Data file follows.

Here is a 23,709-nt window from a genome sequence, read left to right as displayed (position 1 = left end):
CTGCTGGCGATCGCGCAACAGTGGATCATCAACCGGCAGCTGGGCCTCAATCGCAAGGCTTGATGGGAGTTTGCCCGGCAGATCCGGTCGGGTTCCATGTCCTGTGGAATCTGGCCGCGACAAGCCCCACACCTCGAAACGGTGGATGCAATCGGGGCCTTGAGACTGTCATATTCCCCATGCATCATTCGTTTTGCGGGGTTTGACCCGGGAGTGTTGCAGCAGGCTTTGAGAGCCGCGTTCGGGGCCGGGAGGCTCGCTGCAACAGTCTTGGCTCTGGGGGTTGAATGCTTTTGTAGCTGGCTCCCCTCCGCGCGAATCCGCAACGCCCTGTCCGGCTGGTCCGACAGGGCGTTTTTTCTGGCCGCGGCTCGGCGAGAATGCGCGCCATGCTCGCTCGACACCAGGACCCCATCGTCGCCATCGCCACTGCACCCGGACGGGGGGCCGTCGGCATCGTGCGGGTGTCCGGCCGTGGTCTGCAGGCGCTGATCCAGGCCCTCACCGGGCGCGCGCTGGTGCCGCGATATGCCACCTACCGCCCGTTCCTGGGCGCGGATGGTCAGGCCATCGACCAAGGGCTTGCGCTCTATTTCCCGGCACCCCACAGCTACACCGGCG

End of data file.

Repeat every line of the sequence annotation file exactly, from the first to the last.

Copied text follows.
Here is a 23,709-nt window from a genome sequence, read left to right as displayed (position 1 = left end):
CTGCTGGCGATCGCGCAACAGTGGATCATCAACCGGCAGCTGGGCCTCAATCGCAAGGCTTGATGGGAGTTTGCCCGGCAGATCCGGTCGGGTTCCATGTCCTGTGGAATCTGGCCGCGACAAGCCCCACACCTCGAAACGGTGGATGCAATCGGGGCCTTGAGACTGTCATATTCCCCATGCATCATTCGTTTTGCGGGGTTTGACCCGGGAGTGTTGCAGCAGGCTTTGAGAGCCGCGTTCGGGGCCGGGAGGCTCGCTGCAACAGTCTTGGCTCTGGGGGTTGAATGCTTTTGTAGCTGGCTCCCCTCCGCGCGAATCCGCAACGCCCTGTCCGGCTGGTCCGACAGGGCGTTTTTTCTGGCCGCGGCTCGGCGAGAATGCGCGCCATGCTCGCTCGACACCAGGACCCCATCGTCGCCATCGCCACTGCACCCGGACGGGGGGCCGTCGGCATCGTGCGGGTGTCCGGCCGTGGTCTGCAGGCGCTGATCCAGGCCCTCACCGGGCGCGCGCTGGTGCCGCGATATGCCACCTACCGCCCGTTCCTGGGCGCGGATGGTCAGGCCATCGACCAAGGGCTTGCGCTCTATTTCCCGGCACCCCACAGCTACACCGGCG